Much has been made about how the Capitals have embraced a style of hockey not unlike the one the Rangers play — one that demands stingy defense, shot-blocking, and grinding play in the offense zone. The Rangers play this system as well as anyone in the league, but they play it, in part, out of necessity: It may be John Tortorella's preferred system, but it's also the right one for a team that's not deep with elite goal-scorers. (The Capitals have five players who've scored at least 30 goals in a season at least once; the Rangers have just one.)
For the Capitals, however, this type of system — instituted under Dale Hunter — is a departure from the fire wagon hockey of recent years, and it's intended to change the team's postseason fortunes. (Coming into this season, they'd won just two playoff series in the post-lockout era, both against the Rangers.) Of course, the personnel from those teams mostly remains in place, and that's why Saturday's game might have been a bit troubling to Rangers fans: The Capitals played mostly stellar defense and limited the Rangers chances, but they also saw some of the offensive threats who shined in the Bruce Boudreau era — Alex Ovechkin, Nicklas Backstrom, and Mike Green — score goals. (Alexander Semin, meanwhile, had four shots on goal, tied with Ovechkin for most on the team.) The Caps won that game 3-2, but the final score could have been more decisive if not for some terrific saves from Henrik Lundqvist. (Here's Lundqvist's brilliant stop of an Ovechkin deflection, and here he is stoning Backstrom one-on-one.)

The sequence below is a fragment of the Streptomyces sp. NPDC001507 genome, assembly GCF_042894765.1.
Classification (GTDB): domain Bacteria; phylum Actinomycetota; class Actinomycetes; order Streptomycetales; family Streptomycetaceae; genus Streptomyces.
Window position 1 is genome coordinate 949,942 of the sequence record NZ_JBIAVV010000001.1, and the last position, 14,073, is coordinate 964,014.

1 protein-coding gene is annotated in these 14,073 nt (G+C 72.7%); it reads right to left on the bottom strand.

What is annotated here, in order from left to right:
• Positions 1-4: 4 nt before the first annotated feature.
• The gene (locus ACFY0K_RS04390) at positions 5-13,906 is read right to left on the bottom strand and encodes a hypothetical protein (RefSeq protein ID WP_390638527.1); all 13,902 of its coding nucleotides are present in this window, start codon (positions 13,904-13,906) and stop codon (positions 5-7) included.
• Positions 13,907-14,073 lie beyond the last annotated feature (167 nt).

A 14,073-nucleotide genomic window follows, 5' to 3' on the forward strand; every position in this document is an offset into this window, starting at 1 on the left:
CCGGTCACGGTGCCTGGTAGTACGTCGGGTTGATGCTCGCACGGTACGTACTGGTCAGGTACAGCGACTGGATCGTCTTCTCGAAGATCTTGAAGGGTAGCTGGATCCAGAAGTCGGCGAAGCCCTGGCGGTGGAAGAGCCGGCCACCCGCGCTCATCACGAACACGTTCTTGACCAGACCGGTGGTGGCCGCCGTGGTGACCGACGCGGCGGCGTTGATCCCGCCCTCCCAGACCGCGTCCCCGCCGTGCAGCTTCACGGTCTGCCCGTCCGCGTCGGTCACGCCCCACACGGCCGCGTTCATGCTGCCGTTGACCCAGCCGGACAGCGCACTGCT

On Saturday, we didn't see the Capitals focus on defense at the expense of offense. They made things difficult for a Rangers team that can struggle to score goals, but Washington's most dangerous weapons got some great opportunities to score themselves, and they capitalized on enough of those chances to win. Game 4 wasn't a total disaster for the Rangers: They regrouped after a rough first period to tie the game twice in the second. But, in that game, we saw flashes of what made the old Caps dangerous, as well as large helpings of what's made the new Capitals successful so far in these playoffs. (To repeat a stat from Saturday afternoon, the Caps blocked 27 shots to the Rangers' seven.) That's the worst-case scenario for a team facing these Capitals.
This isn't to say that the Capitals have figured it all out and will go on to cruise to a Stanley Cup victory. The Rangers can look at what went wrong in Game 4 and make adjustments for tonight's Game 5, and with the series shifting back to Madison Square Garden, they'll have last change, meaning they'll be able to get the line matchups they want. Momentum doesn't necessarily carry over from game to game, and we've seen the Rangers bounce back from a tough loss (like Game 5 against Ottawa) with a huge win (like in Game 6 of that series). The Rangers have done enough this season to suggest they can play better than they did on Saturday, and remember, for as much as Washington controlled stretches of Saturday's game, it remained tied until the latter part of the third period. One play can make all the difference in these games (which is why the inconsistent officiating can be so infuriating). The Rangers should have expected a (figurative) fight from the Capitals, and they're getting it. Tonight's their chance to punch back.